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Speaker Boehner Says The House Will Act On Immigration


And this morning, House Speaker John Boehner has weighed in. He delivered a statement reacting to President Obama's plans to overhaul the country's immigration system. Here's some of what he had to say.


REPRESENTATIVE JOHN BOEHNER: With this action, the president has chosen to deliberately sabotage any chance of enacting bipartisan reforms that he claims to seek. And as I told the president yesterday, he's damaging the presidency itself.

RATH: NPR's Scott Horsley has been following the debate and following Speaker Boehner's remarks. Good morning, Scott.

SCOTT HORSLEY, BYLINE: Good morning, Arun. How are you?

RATH: I'm doing well. Thank you. So the speaker was sounding some notes we've been hearing from the Republicans all week.

HORSLEY: That's right. And we're really hearing this from both sides now. Polls suggest that the American people do want the two parties to work together. But they're not terribly optimistic that that's going to happen, and with good reason after what we've seen here in Washington.

And now you're seeing the Republicans and the White House trying to point the finger of blame at the other party as the obstacle to cooperation. You hear John Boehner talking about the White House sabotaging it. Yesterday, you heard the White House. They were asked, why not wait a little while to act on this? And they said, look, when John Boehner was asked on the day after the election if the White House delays executive action on immigration, will you commit to taking up the bipartisan Senate bill? John Boehner wouldn't commit to doing that, and the White House says that's when they decided, OK, time to move forward.

RATH: And some awfully dramatic language from the speaker, talking about damaging the presidency itself. I mean, it's not like there's been a good relationship up to this point. Have things fundamentally changed?

HORSLEY: Yeah, I think it is important to point out that the era of bipartisan cooperation in Washington did not end at 8:01 Eastern Time last night. It is also interesting to hear Tom Cole - Congressman Cole - sounding a message that the Republicans have been using for days now, which is using the president's own words against him because for much of last year when he was trying to keep the heat on Congress, President Obama would repeatedly tell immigration activists, look, I can't do all this on my own. I need Congress to act.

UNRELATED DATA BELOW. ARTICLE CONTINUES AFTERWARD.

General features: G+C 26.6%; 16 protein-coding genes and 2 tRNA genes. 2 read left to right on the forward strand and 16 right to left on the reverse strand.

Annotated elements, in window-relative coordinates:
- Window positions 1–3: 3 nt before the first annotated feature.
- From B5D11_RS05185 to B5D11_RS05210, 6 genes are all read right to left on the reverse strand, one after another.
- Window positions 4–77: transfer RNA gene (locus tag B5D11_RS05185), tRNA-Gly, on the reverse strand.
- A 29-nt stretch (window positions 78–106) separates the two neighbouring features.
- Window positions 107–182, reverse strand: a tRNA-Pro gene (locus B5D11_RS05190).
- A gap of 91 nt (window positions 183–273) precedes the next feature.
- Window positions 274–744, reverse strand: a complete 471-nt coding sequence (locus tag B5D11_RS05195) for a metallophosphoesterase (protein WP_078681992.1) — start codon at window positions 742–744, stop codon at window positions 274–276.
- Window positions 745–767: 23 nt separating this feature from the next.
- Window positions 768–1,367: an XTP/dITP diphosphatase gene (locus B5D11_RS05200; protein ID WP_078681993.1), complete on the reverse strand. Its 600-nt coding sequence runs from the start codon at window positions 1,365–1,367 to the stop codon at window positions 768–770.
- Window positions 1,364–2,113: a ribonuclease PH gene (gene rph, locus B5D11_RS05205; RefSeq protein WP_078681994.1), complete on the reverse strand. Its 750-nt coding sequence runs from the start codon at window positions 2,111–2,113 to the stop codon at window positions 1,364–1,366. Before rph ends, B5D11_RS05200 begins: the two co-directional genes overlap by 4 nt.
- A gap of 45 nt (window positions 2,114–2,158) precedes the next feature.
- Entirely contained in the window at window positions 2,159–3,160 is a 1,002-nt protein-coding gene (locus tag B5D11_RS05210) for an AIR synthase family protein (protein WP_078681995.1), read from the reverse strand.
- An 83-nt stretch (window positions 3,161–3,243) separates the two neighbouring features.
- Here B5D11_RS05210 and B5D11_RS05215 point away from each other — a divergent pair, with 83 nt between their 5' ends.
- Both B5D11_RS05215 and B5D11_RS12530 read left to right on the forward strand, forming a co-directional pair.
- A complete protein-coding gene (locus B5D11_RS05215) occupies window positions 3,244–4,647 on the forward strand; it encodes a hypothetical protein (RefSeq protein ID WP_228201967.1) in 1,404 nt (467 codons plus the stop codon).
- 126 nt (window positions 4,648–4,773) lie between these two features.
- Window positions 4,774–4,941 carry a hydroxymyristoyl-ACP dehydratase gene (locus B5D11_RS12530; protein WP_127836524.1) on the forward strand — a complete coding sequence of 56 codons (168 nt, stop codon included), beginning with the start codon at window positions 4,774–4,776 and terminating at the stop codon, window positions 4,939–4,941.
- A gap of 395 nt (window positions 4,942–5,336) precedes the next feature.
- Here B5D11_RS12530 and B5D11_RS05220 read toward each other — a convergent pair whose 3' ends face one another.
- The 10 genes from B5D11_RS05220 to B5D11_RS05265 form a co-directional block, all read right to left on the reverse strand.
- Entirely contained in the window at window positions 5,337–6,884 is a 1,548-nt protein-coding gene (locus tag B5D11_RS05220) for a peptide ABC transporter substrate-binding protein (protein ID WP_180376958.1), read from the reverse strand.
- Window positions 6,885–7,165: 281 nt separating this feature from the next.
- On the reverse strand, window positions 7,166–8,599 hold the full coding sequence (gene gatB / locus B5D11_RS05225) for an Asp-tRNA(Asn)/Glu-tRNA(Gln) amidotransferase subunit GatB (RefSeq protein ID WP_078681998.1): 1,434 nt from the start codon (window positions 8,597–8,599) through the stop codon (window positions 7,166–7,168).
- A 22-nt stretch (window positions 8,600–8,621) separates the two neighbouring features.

Now, legal experts tell me that the president actually is on pretty solid legal ground. One law professor from Yale said, look, this isn't even a close call. The president has plenty of precedent and legal authority to take the steps he's taking. But rhetorically, this is tough for the president now to have his own words thrown back at him. And it's not the first time that Barack Obama has been tripped up by his own words. It's sort of puzzling for a politician who rose to power partly on the strength of his talents as a wordsmith. You know, it wouldn't be so bad if it were sort of a politician known for malapropos, but Barack Obama lives by the word and now is having those words turned on him.

RATH: Finally, the speaker said that the House will act when it comes to immigration. What does that mean?

HORSLEY: Well, he was pressed on, what does that mean? And he was vague. So the Republicans are trying to figure out how to respond to this. They don't want to overreact. They don't want this to become all about them and their inability to govern in a rational manner. But they do want to take some action that shows their resistance to what the president's trying to do. It may involve the power of the purse, but that's a pretty blunt instrument. And there are real questions about how much - how much financial sway the House can handle over action like this.

RATH: That's NPR's Scott Horsley. Thanks Scott.

HORSLEY: My pleasure.

RATH: You're listening to MORNING EDITION from NPR News. I'm Arun Rath. Transcript provided by NPR, Copyright NPR.

Scott Horsley is NPR's Chief Economics Correspondent. He reports on ups and downs in the national economy as well as fault lines between booming and busting communities.